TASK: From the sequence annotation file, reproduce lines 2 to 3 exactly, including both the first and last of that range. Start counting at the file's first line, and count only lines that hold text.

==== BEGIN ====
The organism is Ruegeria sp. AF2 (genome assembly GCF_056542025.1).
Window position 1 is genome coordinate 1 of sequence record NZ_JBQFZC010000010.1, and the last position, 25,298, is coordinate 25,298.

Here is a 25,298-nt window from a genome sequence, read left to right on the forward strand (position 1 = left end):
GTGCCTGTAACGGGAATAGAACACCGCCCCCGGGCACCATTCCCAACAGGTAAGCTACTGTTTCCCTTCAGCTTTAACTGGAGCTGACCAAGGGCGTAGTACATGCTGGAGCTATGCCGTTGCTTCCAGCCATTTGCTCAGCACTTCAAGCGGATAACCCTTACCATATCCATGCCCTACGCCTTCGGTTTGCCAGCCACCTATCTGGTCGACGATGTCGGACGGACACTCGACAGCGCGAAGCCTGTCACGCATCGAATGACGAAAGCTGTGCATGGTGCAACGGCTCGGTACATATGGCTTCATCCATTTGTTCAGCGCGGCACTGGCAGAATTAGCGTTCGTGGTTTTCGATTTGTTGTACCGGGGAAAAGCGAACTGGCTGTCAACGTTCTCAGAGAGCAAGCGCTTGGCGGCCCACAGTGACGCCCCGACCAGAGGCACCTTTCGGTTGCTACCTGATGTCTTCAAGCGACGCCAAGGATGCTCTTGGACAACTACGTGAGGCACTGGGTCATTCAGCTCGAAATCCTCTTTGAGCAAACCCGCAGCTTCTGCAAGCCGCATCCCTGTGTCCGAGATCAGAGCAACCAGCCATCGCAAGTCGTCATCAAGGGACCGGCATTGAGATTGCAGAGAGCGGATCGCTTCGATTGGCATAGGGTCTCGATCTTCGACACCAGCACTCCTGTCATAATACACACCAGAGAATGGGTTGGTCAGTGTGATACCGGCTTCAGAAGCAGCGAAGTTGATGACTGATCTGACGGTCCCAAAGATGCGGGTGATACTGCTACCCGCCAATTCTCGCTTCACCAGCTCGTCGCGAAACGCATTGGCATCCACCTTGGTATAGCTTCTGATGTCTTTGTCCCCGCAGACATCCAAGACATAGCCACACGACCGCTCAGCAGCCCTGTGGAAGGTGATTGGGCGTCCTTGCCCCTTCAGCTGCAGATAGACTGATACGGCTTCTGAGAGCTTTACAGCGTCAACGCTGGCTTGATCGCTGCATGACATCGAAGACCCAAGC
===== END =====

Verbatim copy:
Window position 1 is genome coordinate 1 of sequence record NZ_JBQFZC010000010.1, and the last position, 25,298, is coordinate 25,298.

Here is a 25,298-nt window from a genome sequence, read left to right on the forward strand (position 1 = left end):